I’ve been a frequent commenter on Brother’s Bike Ride (hereinafter: BBR), but this is my first entry. I take it most of the readers here know who I am, but in case you don’t: I’m Brian’s son. My wife, Antje, is from Germany and I have a cyclocross bike over here. I work as a translator from German, Swedish and Danish into English and used to commute to work by bike when I lived in Brooklyn. Back then, I would ride an average of 2,500 miles a year. These days, it’s more like 100 if I’m lucky.
I spent most of Friday in my Holger’s car (Holger is my brother-in-law) trying to get to the Hamburg airport to pick up my dad and Tim. We were at least two hours late picking them up due to a traffic jam. I learned that when there’s an accident on the Autobahn, the practice in Germany is to let the police arrive and have pictures taken in order to be able to reconstruct the accident instead of moving the cars to the side of the road. I guess insurance companies are seen as more important than inconvenienced drivers? All told, I think Holger and I spent eight hours in the car on Friday.
After we dropped the guys off at their hotel (Hotel Neptun in Kuehlungsborn), I ate a little, drank some coffee and proceeded to put my dad’s bike together before we were scheduled to go to Ulrike’s and Holger’s for a barbecue. I managed to finish building the bike right before we had to pick up the guys from their hotel to take them back to Kroepelin. I felt very pleased that I was able to finish in time. His bike was actually my design and every time he’s packed it up to take it on the BBR trips, he’d come over to my house to pack it up. It was our October/February ritual.
We ate like kings at Holger’s. He has a tendency he apparently inherited from his mom of making too much food. Tim had had more than enough to eat when another large amount of chicken, steak and sausage came off the grill and was being offered again. I told Tim it would be seen as culturally insensitive if he didn’t finish everything. There’s was a split second of utter horror in his face before he fully processed that I was kidding.
The next day, we picked them up from the hotel again and brought them back to Kroepelin. I took them on my usual training circle of Kroepelin, Steffanshagen, Kuehlungsborn and tacked on Rerik for a trip of roughly 25 miles. The ride was really great and I’m glad I was able to serve as a guide for it (only got lost once!). Afterwards, we celebrated my son Neil’s birthday with family and friends (20 guests in total if my count is right). I still can’t believe he’s two years old already. We got him a firetruck and a Koala t-shirt – both were very well received. I got to video chat with my kids a few minutes ago (as of writing) and Neil proudly showed me his Koala t-shirt under his bib (his stuffed koala is his most important possession – even more than his cars!). After most of the guests had left, and especially after Antje and I put the kids to bed, I started getting really anxious about getting on our ferry. (Again, Holger to the rescue.)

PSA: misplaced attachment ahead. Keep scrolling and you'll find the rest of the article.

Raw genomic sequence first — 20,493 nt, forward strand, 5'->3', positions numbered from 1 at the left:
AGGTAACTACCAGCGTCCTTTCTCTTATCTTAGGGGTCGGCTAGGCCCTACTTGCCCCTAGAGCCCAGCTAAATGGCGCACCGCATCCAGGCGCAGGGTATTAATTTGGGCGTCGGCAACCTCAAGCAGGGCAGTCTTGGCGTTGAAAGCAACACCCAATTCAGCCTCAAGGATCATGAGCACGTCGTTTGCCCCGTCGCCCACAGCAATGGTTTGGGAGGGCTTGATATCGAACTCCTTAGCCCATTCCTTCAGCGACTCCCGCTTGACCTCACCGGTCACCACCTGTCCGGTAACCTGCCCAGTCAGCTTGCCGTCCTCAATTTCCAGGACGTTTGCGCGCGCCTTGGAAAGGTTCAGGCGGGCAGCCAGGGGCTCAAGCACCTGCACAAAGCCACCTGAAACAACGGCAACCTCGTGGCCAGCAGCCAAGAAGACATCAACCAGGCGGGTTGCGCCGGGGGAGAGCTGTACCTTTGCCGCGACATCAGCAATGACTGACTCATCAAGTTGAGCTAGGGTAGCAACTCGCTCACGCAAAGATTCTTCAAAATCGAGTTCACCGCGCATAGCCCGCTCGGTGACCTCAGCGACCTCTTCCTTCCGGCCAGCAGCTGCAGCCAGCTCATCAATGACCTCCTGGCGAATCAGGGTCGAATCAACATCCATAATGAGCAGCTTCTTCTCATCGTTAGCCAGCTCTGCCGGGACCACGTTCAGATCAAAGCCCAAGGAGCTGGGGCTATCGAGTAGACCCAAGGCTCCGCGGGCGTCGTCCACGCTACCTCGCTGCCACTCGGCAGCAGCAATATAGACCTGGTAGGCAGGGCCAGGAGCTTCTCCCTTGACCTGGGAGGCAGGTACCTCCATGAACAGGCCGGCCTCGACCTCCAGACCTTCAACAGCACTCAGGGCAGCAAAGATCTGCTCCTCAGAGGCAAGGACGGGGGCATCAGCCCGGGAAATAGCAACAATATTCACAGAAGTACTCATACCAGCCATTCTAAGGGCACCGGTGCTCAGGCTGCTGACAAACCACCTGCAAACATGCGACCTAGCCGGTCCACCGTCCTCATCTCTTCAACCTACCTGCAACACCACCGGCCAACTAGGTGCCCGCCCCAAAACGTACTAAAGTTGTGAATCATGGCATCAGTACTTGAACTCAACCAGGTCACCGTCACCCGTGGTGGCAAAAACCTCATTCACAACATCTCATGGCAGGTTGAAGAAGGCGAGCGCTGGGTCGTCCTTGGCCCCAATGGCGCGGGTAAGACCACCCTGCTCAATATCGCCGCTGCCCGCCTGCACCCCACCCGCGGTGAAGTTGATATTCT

I’m not sure how much time had passed once I insisted on heading to the ferry terminal. We made it in plenty of time, of course, but it felt like forever because we were driving an appropriate speed for having three bikes on a trailer off the back of the car and for taking the Autobahn the whole way instead of the shortcut through the Warnow tunnel, but at the same time: It was the Hanse Sail festival and the Autobahn made more sense. Despite having tickets for the TT Line ferry, we were told the board the Stena Line. We rode our bikes into the belly of the ferry, got on board, tried to go to our berth which they were still cleaning (badly… there were hairballs all over the floor) and found a place to sit down until we were convinced they’d be ready. Dad and I had a beer (Tim abstained as usual… he’s really not the beer drinker I thought he was. What’s up with that, Tim?)
We finished our beers in the berth. We took showers and were in bed by 12:00, I think. I got the top bunk above Tim. Both Tim and I felt like we didn’t sleep a wink, but while my dad’s snoring kept me up, my snoring apparently kept Tim up and Tim’s snoring kept my dad up, so at least we had confirmation that everybody slept a little.
I had set my alarm for 6:00 a.m., but I didn’t need to: they woke us up with an announcement about the ferry approaching the harbor right at that time anyway. We left the cabin shortly after the mandated time of 6:30 only to wait until we were allowed down to where the vehicles were.Once were were allowed down, the ferry was open and we were able to watch as they maneuvered the ferry into the harbor and lower the bridge for us to ride into Trelleborg. We were the second to leave after a motorcyclist and our trip had begun for real.